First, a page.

The saying goes, “the bigger they are, the harder they fall.” But when a hero flames out in the public eye, the collateral damage is often the worst for younger fans. Thanks to media and technology, these types of stories are hard to avoid. So, how do you help your kids deal with a hero who cheats or misbehaves?
According to experts, the first thing to do is to keep any idolization in check. It’s great to be a fan of a sports player, pop singer or public figure. Just make sure to keep it real and balanced. It never hurts to talk about expectations and morals. “What would you do?” hypothetical scenarios are great storytelling exercises with a purpose. Reassure kids that everyone is vulnerable to mistakes and temptations. The true test of character is not necessarily avoiding mistakes, but handling yourself well after the fall out.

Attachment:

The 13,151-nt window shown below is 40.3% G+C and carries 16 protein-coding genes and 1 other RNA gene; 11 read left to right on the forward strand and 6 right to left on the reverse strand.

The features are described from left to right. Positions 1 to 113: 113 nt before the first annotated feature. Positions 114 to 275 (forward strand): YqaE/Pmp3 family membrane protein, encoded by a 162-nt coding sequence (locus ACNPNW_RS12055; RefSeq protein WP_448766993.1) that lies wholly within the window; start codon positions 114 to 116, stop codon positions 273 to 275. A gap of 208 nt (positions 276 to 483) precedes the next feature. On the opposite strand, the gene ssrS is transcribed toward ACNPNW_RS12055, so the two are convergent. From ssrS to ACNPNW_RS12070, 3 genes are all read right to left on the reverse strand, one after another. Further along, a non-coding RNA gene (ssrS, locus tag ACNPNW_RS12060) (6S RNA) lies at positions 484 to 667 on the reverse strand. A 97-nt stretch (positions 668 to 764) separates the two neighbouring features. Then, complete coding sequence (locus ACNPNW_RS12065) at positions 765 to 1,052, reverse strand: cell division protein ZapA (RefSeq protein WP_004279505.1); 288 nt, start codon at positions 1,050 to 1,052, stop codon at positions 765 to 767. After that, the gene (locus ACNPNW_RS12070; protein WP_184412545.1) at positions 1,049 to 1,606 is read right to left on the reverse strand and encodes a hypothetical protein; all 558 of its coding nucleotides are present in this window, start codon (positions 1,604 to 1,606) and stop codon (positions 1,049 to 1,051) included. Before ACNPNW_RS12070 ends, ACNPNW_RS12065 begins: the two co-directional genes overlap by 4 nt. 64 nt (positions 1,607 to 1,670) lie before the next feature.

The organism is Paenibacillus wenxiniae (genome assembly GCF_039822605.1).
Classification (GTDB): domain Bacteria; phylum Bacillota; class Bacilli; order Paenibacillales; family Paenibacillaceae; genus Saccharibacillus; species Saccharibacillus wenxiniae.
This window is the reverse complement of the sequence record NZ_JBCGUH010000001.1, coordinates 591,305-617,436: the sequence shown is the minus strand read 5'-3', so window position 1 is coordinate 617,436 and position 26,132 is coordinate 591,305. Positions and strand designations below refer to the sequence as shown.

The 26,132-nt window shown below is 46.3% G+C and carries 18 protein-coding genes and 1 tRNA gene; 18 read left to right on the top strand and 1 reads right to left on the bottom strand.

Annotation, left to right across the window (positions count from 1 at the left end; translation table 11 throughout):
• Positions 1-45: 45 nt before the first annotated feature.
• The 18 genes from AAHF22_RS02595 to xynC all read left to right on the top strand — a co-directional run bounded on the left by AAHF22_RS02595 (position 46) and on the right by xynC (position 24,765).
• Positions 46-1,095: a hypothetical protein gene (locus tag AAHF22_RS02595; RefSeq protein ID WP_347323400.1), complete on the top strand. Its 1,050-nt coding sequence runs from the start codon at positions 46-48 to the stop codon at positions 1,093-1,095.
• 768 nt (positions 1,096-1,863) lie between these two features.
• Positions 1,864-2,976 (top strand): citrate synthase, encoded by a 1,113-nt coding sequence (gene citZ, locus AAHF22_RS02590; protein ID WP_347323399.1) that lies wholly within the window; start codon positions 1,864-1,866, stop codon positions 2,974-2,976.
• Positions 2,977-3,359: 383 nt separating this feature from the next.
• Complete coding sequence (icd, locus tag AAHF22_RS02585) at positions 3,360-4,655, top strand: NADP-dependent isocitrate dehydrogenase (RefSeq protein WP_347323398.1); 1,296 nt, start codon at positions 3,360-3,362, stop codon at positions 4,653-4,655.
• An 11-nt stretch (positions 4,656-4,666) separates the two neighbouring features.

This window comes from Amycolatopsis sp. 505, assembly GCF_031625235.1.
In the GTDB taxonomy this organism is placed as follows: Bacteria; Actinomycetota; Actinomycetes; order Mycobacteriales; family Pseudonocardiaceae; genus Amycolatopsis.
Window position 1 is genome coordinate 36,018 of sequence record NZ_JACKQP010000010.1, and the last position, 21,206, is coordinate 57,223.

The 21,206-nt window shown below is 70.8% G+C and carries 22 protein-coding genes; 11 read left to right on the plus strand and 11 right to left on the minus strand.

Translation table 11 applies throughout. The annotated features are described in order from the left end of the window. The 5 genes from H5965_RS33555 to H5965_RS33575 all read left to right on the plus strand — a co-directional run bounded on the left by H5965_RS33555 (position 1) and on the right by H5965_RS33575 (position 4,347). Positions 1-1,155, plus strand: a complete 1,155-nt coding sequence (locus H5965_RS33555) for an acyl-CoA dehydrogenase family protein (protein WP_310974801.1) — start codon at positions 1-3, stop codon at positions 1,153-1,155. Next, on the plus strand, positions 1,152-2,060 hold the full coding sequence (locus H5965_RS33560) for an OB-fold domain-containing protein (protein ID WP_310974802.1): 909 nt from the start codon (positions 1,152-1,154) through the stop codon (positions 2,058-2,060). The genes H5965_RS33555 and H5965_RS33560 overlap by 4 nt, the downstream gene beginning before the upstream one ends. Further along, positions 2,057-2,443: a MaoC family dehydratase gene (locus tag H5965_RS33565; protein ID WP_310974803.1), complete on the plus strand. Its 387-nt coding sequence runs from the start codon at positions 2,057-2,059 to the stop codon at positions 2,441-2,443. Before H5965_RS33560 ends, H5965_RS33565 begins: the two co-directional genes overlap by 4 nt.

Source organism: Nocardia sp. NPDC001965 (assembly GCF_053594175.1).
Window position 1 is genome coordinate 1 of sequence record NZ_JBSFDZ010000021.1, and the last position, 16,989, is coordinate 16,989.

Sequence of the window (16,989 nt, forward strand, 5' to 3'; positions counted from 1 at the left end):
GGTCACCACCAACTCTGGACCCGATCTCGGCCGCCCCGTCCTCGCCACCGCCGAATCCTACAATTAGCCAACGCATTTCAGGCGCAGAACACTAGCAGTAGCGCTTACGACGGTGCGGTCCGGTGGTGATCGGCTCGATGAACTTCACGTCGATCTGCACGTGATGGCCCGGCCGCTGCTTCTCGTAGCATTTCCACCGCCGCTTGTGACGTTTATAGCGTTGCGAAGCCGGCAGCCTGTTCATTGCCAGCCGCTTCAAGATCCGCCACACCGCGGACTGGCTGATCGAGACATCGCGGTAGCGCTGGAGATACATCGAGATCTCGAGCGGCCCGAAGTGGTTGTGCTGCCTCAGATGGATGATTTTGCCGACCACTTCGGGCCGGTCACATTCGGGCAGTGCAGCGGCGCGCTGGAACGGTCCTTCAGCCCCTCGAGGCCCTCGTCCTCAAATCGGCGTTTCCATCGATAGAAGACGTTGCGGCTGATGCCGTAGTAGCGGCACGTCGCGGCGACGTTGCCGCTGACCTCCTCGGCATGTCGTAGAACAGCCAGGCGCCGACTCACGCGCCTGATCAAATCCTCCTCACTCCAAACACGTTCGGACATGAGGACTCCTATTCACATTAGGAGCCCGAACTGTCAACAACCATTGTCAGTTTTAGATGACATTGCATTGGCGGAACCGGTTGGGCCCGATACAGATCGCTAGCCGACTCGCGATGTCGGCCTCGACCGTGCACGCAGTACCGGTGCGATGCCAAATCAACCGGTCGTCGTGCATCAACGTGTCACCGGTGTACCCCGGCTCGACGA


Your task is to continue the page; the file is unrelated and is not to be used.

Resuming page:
Look for smaller scale heroes closer to home. Good deeds and random acts of kindness don’t make people heroes, but those who consistently help out and try to do the right thing in difficult circumstances do qualify for the “h” word. Be sure to encourage inspirational stories of men and women who beat the odds to do something helpful, not just those who rose to fame and fortune. As writer Brandon Mull says, “Smart people learn from their mistakes. But the real sharp ones learn from the mistakes of others.”
Here is some more information on the subject: